ADM Chairman and CEO Woertz to Outline New Framework for Agricultural Growth at World Economic Forum in Davos
growing needs for food, feed, fiber, and clean, renewable fuels, if industry
and governments work together to stimulate productivity and improve the
infrastructure that connects crops with global markets.
That is the central message
of Archer Daniels Midland Company (NYSE: ADM), will share with global business
leaders, government officials and other leading authorities in remarks to the
World Economic Forum in
in the Consumer Industry Governor’s private dinner discussion on “A New Vision
for Agriculture” on
“Unlocking the Food Chain,” on
“Those in attendance at
agree that agriculture — a 10,000-year-old human innovation — must play a
vital role in addressing some of our most pressing modern challenges,” Woertz
Observing that the developing world has lagged far behind developed
nations in agricultural productivity, Woertz will call for a comprehensive
framework for growth to help narrow the gap. That framework would include
policies and programs aimed at supporting best agronomic practices –
including the adoption of efficient, environmentally sound and regionally
appropriate farming, irrigation and fertilization methods, as well as the use
of advanced seed technology.
The framework would also entail significant new public- and private-sector
investments in agricultural infrastructure. “Both sectors must continue
developing critical transportation, processing and storage assets to ensure
we’re able to handle tomorrow’s larger crop yields, collect and store food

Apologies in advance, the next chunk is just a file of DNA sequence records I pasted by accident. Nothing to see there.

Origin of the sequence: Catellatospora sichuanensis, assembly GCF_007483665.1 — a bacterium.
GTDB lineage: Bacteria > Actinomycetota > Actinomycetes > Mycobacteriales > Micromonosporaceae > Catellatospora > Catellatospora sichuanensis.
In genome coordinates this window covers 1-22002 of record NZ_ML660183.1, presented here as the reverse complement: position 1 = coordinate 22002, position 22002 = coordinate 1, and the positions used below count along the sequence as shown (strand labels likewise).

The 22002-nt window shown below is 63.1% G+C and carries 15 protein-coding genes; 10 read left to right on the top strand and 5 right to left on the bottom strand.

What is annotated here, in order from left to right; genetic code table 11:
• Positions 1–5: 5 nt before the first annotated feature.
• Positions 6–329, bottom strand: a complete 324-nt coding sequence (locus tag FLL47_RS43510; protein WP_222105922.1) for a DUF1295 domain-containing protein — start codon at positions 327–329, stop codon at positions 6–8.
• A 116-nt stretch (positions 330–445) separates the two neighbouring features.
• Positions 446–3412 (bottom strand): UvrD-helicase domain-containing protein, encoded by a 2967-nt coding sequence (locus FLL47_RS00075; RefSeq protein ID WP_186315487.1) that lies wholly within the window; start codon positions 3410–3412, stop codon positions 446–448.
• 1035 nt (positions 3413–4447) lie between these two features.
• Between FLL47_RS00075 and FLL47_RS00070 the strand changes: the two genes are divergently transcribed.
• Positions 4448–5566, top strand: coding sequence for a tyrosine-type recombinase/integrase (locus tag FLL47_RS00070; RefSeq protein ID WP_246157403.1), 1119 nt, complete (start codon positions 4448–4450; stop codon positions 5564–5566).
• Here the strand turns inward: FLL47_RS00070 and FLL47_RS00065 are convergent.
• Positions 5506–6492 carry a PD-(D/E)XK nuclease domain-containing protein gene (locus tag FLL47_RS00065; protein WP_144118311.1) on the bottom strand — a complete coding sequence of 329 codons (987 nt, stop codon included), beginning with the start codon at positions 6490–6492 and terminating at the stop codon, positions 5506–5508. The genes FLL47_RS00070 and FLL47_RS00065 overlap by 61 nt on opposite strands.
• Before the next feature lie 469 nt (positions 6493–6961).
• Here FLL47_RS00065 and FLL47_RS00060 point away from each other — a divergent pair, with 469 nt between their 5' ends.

crops and biomass, and continue delivering crops from surplus to deficit
regions in a timely and efficient way,” she says. Woertz notes that ADM has
committed more than
processing plants and to growing its elevator and transportation networks.
In order to demonstrate the large-scale productivity gains that could
result under these favorable conditions, Woertz points to calculations derived
from a recent global acreage survey.
“Taking into account the fact that growing conditions and other factors
vary greatly from place to place, we looked at what would happen if all 15 of
the world’s top producing nations or regions were able to achieve somewhere
between 70 and 80 percent of the best yields on record. The results were
illuminating: on lands currently in production, we would see an increase of up
to 50 percent in global maize production, growth of up to 52 percent in
worldwide wheat production, and an increase of as much as 41 percent in
rapeseed production,” she says.
She notes that past gains in agricultural productivity support such
ambitious targets: between 1981 and 2007, world maize production grew 56
percent, while farmland dedicated to maize grew less than 10 percent. “That’s
the equivalent of creating 61 million ‘virtual hectares’ of arable land,”
And in the past 10 years, she adds, farmers were able to meet sharp
increases in demand for maize, meat and soybeans with just four percent growth
in crop area.
“We have perhaps a once-in-a-generation opportunity to usher in a new
‘Golden Age’ for agricultural growth,” Woertz says. “We can’t let current
conditions derail innovation and investment.
“Both history and our assessment of the vast potential today tell us we
can meet the world’s growing need for food, fiber and energy in a sustainable
way. I believe the world community is up to the challenge and I look forward
to advancing this vital work with industry, government and civil society
Every day, the 27,000 people of Archer Daniels Midland Company (NYSE: ADM)
turn crops into renewable products that meet the demands of a growing world.
At more than 230 processing plants, we convert corn, oilseeds, wheat and cocoa
into products for food, animal feed, chemical and energy uses. We operate the
world’s premier crop origination and transportation network, connecting crops
and markets in more than 60 countries. Our global headquarters is in